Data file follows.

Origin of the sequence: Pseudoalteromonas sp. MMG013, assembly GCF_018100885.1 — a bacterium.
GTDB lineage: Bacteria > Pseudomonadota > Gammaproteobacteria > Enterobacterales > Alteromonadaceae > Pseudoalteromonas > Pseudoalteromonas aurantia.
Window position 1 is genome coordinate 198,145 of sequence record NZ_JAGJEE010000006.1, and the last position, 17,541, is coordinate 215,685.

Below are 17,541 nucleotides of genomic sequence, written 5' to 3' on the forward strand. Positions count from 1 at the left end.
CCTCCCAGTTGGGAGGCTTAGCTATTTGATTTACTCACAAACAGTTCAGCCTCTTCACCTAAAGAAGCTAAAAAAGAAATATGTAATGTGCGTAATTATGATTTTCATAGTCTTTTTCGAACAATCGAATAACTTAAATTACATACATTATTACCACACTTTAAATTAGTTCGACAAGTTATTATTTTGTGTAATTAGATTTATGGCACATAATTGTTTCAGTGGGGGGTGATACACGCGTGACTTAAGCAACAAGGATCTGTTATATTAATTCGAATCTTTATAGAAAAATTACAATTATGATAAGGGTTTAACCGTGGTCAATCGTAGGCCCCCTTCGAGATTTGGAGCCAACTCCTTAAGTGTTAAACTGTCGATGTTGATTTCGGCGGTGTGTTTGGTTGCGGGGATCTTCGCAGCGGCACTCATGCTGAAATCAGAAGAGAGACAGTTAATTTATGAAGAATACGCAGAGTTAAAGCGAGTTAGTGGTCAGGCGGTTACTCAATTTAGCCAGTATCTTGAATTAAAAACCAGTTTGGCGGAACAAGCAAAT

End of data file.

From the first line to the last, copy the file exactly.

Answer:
Origin of the sequence: Pseudoalteromonas sp. MMG013, assembly GCF_018100885.1 — a bacterium.
GTDB lineage: Bacteria > Pseudomonadota > Gammaproteobacteria > Enterobacterales > Alteromonadaceae > Pseudoalteromonas > Pseudoalteromonas aurantia.
Window position 1 is genome coordinate 198,145 of sequence record NZ_JAGJEE010000006.1, and the last position, 17,541, is coordinate 215,685.

Below are 17,541 nucleotides of genomic sequence, written 5' to 3' on the forward strand. Positions count from 1 at the left end.
CCTCCCAGTTGGGAGGCTTAGCTATTTGATTTACTCACAAACAGTTCAGCCTCTTCACCTAAAGAAGCTAAAAAAGAAATATGTAATGTGCGTAATTATGATTTTCATAGTCTTTTTCGAACAATCGAATAACTTAAATTACATACATTATTACCACACTTTAAATTAGTTCGACAAGTTATTATTTTGTGTAATTAGATTTATGGCACATAATTGTTTCAGTGGGGGGTGATACACGCGTGACTTAAGCAACAAGGATCTGTTATATTAATTCGAATCTTTATAGAAAAATTACAATTATGATAAGGGTTTAACCGTGGTCAATCGTAGGCCCCCTTCGAGATTTGGAGCCAACTCCTTAAGTGTTAAACTGTCGATGTTGATTTCGGCGGTGTGTTTGGTTGCGGGGATCTTCGCAGCGGCACTCATGCTGAAATCAGAAGAGAGACAGTTAATTTATGAAGAATACGCAGAGTTAAAGCGAGTTAGTGGTCAGGCGGTTACTCAATTTAGCCAGTATCTTGAATTAAAAACCAGTTTGGCGGAACAAGCAAAT